With craft blogs they tend to do very well if they are visual and have lovely photos to illustrate the posts. Keep your camera with you and take lots of photos. Looking through a days photos is the best way of coming up with a blog post.  If your photos are dark and blurry you need to get online and read some tutorials, learning to take good photos is important for sales too (product photography tips).  You can also use Flickr to find great photos from other people to illustrate your blog posts, just check the creative commons attribution on them before you use them and always add a credit.

There aren’t enough hours in the day

Blogging can actually become a motivational and reflective part of your day /week /month.  Taking a little time to put down in words your creative ideas, inspirations and plans for the week can in fact help you focus on your goals, find the time and give you the motivation you need to get on with crafts. Once you build up a readership the feedback you get is extremely useful market research as well as helpful links and tips.  Your blog can save you time and get you motivated!

Please leave us a comment and let us know if you are thinking of starting a blog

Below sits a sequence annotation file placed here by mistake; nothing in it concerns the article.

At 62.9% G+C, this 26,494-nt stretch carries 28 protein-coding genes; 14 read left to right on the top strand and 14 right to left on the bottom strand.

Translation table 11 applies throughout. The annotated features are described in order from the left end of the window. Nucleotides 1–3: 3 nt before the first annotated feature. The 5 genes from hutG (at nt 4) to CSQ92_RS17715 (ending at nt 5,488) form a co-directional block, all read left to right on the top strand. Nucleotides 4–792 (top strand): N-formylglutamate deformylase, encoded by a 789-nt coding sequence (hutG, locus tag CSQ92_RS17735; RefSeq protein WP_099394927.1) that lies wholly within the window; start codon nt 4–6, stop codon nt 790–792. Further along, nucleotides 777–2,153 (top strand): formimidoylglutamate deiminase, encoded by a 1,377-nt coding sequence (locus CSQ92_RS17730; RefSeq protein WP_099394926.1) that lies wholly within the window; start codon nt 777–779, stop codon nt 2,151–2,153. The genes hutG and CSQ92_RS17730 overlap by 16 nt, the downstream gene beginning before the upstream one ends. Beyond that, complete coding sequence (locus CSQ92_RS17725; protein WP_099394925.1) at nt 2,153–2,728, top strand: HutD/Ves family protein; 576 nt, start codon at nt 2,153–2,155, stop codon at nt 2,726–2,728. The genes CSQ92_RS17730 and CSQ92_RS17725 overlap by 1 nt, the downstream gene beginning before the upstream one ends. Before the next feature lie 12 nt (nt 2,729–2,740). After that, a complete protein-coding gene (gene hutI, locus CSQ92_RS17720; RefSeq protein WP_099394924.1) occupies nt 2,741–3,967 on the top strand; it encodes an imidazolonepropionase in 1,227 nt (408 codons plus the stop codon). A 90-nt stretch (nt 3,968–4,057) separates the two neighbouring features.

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19 Comments

  • June 2, 2011

    kirsty

    I think everyone who starts writing a blog worries that no-one will be interested in what they have to say – it’s only natural! But it’s a great way of showing people how your ideas develop. Personally I tend to use a lot of images as too much text puts me off. I would encourage anyone to write their own – it’s my substitute for a normal and I have ‘met’ some great friends along the way too!

  • June 2, 2011

    kirsty

    ooops, should read ‘normal diary’ at the end there!

  • June 2, 2011

    heather aka NiftyKnits

    I’ve only recently spotted the “stats” button on blogger – it’s wonderfully re-assuring to know I’m not writing to myself! I’d just like to repeat Hilary’s wise words – don’t just blog a catalogue of your products.

    I’ve just revamped my blog, added more pages, redirected to my domain – it’s amazing what you can do for free!

    http://www.niftyknits.co.uk/

  • June 2, 2011

    Nicsknots

    I agree, the more you blog, the easier it is to think of things to write. Recently I have been rubbish at keeping up with mine but I’ve managed a post a day since Sunday and it is getting easier again!